East African countries face a budget deficit of $6 billion in the next financial year amid narrowing funding options due to the region’s high debt levels, limited revenue sources and unpredictability of key donors.
Kenya, Tanzania, Uganda and Rwanda face $3.4 billion, $2.2 billion, $311 million and $261 million respectively in budget deficits. The total deficit equals about 15 per cent of the region’s $40 billion budget. The four countries have budgets of $20 billion, $12 billion, $5.5 billion and $2.2 billion respectively.
The huge deficit, coupled with weak economic growth outlooks and the historical underperformance of tax authorities in the region, has raised concerns over its ability to implement key infrastructure projects in the next financial year.
Kenya is pegging its hopes on improved economic performance and efficient tax collection to finance its budget. But there is already concern that the country may not grow as fast as was predicted due to rising insecurity, which has affected tourism — a key foreign exchange earner for the country.
The agricultural sector, another key driver of the economy, is also underperforming due to the vagaries of the weather. Tea prices have hit rock bottom — a result of oversupply in the international market.
In the next financial year, the Kenya Revenue Authority is expected to collect Ksh1.18 trillion ($13.56 billion) to finance 83.6 per cent of the budget. Last year, the authority collected Ksh800 billion ($9.2 billion) against a target of Ksh881 billion ($10.1 billion).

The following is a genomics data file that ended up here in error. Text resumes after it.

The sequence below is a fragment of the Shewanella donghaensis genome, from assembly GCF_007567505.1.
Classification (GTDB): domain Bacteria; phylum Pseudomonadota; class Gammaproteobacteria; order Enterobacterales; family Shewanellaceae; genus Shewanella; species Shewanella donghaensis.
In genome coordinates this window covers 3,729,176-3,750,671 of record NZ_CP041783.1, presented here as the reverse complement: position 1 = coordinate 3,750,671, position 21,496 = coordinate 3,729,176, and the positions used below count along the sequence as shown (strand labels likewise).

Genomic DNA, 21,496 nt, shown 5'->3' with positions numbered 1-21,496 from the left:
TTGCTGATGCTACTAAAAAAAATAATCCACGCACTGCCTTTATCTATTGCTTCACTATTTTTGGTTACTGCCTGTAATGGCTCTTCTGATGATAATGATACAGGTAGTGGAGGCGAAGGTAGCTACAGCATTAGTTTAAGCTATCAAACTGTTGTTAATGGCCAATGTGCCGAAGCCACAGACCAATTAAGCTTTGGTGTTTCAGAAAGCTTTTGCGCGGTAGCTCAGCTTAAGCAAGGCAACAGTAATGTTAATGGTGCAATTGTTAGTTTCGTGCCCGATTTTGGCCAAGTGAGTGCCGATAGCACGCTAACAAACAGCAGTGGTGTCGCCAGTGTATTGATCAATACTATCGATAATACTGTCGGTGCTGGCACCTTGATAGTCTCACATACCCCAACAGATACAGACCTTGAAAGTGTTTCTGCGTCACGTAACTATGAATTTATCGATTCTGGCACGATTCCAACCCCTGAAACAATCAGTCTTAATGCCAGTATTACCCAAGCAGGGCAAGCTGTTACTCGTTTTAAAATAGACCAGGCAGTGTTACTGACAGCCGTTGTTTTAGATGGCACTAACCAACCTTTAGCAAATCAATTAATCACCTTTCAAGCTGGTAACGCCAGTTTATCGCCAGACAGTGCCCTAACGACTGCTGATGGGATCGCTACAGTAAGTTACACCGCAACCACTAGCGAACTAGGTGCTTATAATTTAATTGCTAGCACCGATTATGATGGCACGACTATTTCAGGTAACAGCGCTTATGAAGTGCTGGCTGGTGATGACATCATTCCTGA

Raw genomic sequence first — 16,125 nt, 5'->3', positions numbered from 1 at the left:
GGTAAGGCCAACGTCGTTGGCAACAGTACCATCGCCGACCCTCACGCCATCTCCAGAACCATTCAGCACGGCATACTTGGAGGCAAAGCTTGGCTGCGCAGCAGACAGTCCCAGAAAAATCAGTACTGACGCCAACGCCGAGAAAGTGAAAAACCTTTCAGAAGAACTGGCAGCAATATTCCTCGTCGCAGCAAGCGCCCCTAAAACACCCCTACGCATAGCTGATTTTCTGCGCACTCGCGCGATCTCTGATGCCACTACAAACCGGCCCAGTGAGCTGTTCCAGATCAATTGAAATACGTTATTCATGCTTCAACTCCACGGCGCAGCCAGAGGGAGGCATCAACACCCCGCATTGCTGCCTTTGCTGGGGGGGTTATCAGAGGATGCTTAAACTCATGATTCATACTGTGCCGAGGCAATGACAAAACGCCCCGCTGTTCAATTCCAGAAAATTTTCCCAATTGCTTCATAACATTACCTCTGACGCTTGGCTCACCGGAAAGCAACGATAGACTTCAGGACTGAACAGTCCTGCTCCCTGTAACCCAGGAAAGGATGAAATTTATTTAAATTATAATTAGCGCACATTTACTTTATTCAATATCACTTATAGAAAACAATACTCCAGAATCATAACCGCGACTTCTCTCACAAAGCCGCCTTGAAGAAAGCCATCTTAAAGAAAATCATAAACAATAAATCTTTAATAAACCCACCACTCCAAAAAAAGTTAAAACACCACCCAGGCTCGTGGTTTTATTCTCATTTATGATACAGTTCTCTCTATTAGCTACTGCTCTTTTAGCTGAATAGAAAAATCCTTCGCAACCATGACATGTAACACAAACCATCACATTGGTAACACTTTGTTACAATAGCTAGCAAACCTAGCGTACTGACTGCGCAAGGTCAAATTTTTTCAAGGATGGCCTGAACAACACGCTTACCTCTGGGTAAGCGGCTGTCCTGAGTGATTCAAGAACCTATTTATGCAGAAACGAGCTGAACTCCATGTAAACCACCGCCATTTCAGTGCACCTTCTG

In Tanzania, the revenue authority collected only 82.3 per cent of the $4.17 billion it had projected to net in the first nine months of the 2013/14 fiscal year.
Experts are already concerned since governments, when unable to fully cover their deficits, will normally slash capital spending so as to free up cash for recurrent expenditure and miscellaneous demands.
“We are concerned that development expenditure is the biggest casualty of fiscal deficits in Tanzania. This is likely to slow down the economic growth that has been fairly strong in the recent past,” said analysts at Stralink Africa, a financial research firm.
In Kenya, John Mbadi, a member of the Parliamentary Budget and Appropriations Committee, said it will be difficult for the country to fully meet its development expenditure.
“We are banking on the economy to perform better in order for us to meet the revenue targets, but the rising insecurity is messing up business and limiting investment opportunities,” said Mr Mbadi.
However, Finance Cabinet Minister Henry Rotich has stressed that the government’s borrowing plans remain anchored in the medium-term debt management strategy, which aims at ensuring public debt sustainability.
Source: The East African
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